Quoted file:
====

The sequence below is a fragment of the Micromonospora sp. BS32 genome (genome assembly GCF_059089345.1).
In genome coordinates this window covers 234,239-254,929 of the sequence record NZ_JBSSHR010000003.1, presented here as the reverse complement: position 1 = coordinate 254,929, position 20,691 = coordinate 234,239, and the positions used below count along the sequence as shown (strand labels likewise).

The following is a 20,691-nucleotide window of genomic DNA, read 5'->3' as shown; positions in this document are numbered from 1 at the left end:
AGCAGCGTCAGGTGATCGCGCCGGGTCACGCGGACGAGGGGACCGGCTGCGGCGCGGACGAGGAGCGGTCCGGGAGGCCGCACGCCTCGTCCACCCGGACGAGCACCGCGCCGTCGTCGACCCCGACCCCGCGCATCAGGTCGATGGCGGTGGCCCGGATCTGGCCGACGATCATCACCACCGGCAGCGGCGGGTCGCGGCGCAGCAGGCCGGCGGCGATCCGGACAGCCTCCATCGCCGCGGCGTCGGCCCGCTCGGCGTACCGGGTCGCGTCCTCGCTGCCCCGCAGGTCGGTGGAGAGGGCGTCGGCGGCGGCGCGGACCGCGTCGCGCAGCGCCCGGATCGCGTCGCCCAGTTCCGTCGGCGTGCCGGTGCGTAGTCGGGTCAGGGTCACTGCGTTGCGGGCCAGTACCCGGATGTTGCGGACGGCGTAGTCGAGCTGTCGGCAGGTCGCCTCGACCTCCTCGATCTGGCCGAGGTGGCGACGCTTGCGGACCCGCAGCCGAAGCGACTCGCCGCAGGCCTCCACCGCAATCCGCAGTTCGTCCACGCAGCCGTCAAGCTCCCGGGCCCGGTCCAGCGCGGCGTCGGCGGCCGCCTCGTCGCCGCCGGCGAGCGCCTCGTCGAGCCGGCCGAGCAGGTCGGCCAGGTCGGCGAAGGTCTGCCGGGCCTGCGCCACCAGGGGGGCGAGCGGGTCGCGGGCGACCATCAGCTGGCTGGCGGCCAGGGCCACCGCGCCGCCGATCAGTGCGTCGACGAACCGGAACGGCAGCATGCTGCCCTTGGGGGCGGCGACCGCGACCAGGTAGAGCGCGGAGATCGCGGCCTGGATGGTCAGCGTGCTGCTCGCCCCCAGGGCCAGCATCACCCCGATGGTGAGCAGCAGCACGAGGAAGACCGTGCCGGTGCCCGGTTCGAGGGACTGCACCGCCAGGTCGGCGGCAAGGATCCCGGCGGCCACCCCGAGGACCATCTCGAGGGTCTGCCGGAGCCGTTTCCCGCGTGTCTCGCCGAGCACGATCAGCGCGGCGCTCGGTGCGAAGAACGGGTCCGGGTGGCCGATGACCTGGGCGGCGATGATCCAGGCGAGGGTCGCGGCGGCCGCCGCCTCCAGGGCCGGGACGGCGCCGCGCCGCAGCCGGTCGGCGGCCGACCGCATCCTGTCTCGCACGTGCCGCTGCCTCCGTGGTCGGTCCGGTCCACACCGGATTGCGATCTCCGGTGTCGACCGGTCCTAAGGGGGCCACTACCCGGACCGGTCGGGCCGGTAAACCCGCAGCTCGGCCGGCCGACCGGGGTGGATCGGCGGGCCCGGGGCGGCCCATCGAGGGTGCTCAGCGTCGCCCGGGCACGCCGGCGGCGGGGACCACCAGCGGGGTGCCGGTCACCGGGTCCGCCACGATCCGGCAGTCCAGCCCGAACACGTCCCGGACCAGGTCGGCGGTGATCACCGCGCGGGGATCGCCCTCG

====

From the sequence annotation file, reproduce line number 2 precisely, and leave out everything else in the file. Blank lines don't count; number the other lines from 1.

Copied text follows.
In genome coordinates this window covers 234,239-254,929 of the sequence record NZ_JBSSHR010000003.1, presented here as the reverse complement: position 1 = coordinate 254,929, position 20,691 = coordinate 234,239, and the positions used below count along the sequence as shown (strand labels likewise).